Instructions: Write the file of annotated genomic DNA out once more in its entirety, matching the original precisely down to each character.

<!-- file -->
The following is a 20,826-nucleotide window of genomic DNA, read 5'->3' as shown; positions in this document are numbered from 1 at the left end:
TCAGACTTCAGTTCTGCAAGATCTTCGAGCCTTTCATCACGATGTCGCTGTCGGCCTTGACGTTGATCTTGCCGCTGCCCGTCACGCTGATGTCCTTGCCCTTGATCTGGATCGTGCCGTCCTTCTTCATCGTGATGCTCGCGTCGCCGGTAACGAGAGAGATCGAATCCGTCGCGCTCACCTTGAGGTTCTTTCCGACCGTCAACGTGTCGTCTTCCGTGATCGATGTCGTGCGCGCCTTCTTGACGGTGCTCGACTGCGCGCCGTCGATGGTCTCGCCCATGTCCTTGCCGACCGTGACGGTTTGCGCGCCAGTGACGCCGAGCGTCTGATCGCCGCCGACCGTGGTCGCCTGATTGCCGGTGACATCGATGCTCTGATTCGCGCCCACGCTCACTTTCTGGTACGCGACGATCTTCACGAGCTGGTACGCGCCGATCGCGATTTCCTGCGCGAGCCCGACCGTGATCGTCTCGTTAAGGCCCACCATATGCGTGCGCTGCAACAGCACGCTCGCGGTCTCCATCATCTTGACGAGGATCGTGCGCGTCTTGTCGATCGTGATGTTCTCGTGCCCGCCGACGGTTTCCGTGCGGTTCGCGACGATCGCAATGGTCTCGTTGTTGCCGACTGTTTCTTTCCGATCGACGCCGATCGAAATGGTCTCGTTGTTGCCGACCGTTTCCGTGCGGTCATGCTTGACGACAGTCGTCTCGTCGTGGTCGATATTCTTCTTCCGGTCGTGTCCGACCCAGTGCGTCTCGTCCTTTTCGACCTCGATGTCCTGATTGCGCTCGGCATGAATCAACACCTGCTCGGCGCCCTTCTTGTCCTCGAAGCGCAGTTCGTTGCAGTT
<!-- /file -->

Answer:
The following is a 20,826-nucleotide window of genomic DNA, read 5'->3' as shown; positions in this document are numbered from 1 at the left end:
TCAGACTTCAGTTCTGCAAGATCTTCGAGCCTTTCATCACGATGTCGCTGTCGGCCTTGACGTTGATCTTGCCGCTGCCCGTCACGCTGATGTCCTTGCCCTTGATCTGGATCGTGCCGTCCTTCTTCATCGTGATGCTCGCGTCGCCGGTAACGAGAGAGATCGAATCCGTCGCGCTCACCTTGAGGTTCTTTCCGACCGTCAACGTGTCGTCTTCCGTGATCGATGTCGTGCGCGCCTTCTTGACGGTGCTCGACTGCGCGCCGTCGATGGTCTCGCCCATGTCCTTGCCGACCGTGACGGTTTGCGCGCCAGTGACGCCGAGCGTCTGATCGCCGCCGACCGTGGTCGCCTGATTGCCGGTGACATCGATGCTCTGATTCGCGCCCACGCTCACTTTCTGGTACGCGACGATCTTCACGAGCTGGTACGCGCCGATCGCGATTTCCTGCGCGAGCCCGACCGTGATCGTCTCGTTAAGGCCCACCATATGCGTGCGCTGCAACAGCACGCTCGCGGTCTCCATCATCTTGACGAGGATCGTGCGCGTCTTGTCGATCGTGATGTTCTCGTGCCCGCCGACGGTTTCCGTGCGGTTCGCGACGATCGCAATGGTCTCGTTGTTGCCGACTGTTTCTTTCCGATCGACGCCGATCGAAATGGTCTCGTTGTTGCCGACCGTTTCCGTGCGGTCATGCTTGACGACAGTCGTCTCGTCGTGGTCGATATTCTTCTTCCGGTCGTGTCCGACCCAGTGCGTCTCGTCCTTTTCGACCTCGATGTCCTGATTGCGCTCGGCATGAATCAACACCTGCTCGGCGCCCTTCTTGTCCTCGAAGCGCAGTTCGTTGCAGTT